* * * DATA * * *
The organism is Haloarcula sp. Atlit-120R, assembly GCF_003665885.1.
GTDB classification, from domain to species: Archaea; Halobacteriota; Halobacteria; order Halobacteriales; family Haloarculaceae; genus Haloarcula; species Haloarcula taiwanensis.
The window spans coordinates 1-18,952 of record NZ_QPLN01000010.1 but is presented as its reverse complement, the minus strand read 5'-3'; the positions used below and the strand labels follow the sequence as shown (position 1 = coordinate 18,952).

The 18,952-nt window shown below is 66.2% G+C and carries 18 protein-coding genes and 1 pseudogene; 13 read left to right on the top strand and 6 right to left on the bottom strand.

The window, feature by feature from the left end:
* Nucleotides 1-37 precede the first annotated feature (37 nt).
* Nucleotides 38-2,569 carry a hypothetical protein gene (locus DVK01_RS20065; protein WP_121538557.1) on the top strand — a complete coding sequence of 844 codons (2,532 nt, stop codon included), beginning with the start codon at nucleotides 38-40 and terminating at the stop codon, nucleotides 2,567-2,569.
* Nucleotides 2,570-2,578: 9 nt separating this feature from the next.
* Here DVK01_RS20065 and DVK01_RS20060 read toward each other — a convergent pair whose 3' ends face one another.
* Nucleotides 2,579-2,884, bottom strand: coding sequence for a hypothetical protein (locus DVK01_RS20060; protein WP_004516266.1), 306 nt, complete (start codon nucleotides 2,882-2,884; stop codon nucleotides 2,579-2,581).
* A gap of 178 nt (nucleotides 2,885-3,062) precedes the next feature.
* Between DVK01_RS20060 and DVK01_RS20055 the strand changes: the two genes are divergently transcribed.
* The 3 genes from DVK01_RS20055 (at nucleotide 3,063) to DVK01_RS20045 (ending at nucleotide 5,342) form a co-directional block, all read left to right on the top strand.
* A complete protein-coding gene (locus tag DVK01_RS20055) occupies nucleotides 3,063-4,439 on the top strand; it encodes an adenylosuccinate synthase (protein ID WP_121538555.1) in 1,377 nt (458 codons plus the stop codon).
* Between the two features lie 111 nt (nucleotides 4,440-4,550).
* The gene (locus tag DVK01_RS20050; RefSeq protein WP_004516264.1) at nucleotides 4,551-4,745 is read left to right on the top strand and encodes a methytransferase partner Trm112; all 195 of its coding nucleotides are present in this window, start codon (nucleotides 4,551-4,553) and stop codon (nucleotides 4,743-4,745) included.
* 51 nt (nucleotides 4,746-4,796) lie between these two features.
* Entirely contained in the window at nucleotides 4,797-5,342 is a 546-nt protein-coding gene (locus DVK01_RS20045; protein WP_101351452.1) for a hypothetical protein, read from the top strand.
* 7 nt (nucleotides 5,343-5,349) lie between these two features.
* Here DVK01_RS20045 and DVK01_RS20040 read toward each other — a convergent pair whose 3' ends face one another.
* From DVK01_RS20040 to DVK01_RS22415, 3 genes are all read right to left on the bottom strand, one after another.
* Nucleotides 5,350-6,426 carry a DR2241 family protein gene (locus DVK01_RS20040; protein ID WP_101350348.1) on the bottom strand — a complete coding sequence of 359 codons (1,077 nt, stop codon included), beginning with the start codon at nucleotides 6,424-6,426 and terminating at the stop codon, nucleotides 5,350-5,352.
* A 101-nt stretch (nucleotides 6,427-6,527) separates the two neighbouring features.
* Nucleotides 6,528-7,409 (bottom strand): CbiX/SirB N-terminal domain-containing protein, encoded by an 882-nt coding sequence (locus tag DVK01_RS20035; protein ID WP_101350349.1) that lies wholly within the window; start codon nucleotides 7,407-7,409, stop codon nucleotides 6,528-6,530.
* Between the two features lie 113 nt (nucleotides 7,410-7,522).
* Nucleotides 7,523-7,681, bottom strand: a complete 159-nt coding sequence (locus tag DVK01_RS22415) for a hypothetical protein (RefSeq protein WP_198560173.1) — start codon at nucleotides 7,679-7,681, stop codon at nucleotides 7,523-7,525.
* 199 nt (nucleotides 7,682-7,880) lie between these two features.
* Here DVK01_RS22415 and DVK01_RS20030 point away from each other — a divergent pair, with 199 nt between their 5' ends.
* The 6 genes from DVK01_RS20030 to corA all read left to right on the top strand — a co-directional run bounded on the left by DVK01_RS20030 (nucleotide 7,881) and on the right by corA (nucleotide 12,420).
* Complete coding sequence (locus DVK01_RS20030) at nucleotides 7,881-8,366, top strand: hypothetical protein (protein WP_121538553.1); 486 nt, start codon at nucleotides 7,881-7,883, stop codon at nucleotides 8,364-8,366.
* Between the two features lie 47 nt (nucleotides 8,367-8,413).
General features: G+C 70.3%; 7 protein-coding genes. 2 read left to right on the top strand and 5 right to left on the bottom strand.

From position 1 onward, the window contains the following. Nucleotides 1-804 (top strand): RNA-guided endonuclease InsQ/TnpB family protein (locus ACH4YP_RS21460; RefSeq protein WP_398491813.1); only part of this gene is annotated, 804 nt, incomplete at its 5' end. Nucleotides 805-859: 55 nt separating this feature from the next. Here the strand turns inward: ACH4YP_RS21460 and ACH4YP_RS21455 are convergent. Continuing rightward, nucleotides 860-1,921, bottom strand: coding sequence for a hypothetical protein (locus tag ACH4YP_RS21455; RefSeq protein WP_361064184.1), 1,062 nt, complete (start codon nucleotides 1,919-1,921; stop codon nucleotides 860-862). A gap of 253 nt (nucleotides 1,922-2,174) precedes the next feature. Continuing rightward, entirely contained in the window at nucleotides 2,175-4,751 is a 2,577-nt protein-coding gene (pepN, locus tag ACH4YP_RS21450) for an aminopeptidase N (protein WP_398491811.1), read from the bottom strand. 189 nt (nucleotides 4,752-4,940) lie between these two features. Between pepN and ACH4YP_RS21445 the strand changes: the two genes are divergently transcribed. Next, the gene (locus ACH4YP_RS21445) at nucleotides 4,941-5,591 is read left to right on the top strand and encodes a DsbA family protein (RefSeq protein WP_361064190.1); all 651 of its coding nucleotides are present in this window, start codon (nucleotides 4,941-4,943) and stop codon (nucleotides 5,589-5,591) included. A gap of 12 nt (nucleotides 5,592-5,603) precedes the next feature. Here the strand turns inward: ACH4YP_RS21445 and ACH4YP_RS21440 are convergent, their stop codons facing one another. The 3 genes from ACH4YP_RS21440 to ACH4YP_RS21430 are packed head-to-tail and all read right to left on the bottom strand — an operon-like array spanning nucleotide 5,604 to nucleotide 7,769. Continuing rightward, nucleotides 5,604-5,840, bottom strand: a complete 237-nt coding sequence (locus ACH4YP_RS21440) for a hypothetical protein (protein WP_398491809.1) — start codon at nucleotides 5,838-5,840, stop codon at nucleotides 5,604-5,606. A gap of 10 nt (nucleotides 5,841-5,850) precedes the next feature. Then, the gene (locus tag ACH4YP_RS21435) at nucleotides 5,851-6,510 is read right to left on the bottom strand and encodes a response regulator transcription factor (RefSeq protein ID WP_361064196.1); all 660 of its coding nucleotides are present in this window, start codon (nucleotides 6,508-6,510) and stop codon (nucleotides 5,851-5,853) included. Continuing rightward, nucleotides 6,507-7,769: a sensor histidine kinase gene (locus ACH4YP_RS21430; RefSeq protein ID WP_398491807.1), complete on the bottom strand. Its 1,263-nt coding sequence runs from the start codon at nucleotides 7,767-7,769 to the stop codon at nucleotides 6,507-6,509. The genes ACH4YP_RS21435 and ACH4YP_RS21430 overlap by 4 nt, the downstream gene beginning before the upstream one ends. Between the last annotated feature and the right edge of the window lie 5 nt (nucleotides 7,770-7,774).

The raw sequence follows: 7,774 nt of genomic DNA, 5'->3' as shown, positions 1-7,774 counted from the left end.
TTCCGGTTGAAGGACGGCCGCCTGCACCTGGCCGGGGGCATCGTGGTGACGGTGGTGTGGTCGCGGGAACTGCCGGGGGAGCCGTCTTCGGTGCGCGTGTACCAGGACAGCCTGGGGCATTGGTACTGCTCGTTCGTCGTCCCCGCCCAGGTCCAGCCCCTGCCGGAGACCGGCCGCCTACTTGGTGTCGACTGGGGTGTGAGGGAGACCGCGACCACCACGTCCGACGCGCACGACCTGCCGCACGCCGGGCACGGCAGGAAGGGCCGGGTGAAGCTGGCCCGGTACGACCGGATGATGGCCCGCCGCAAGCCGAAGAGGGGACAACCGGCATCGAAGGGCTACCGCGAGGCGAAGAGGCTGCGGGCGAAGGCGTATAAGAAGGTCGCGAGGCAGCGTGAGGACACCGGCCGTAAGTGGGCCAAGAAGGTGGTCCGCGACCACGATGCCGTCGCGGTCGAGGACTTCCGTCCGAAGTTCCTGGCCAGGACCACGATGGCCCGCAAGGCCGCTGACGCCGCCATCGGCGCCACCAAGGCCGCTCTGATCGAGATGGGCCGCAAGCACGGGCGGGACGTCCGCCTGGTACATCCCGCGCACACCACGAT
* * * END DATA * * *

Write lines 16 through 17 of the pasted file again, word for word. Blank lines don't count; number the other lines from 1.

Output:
* The gene (locus tag DVK01_RS20050; RefSeq protein WP_004516264.1) at nucleotides 4,551-4,745 is read left to right on the top strand and encodes a methytransferase partner Trm112; all 195 of its coding nucleotides are present in this window, start codon (nucleotides 4,551-4,553) and stop codon (nucleotides 4,743-4,745) included.
* 51 nt (nucleotides 4,746-4,796) lie between these two features.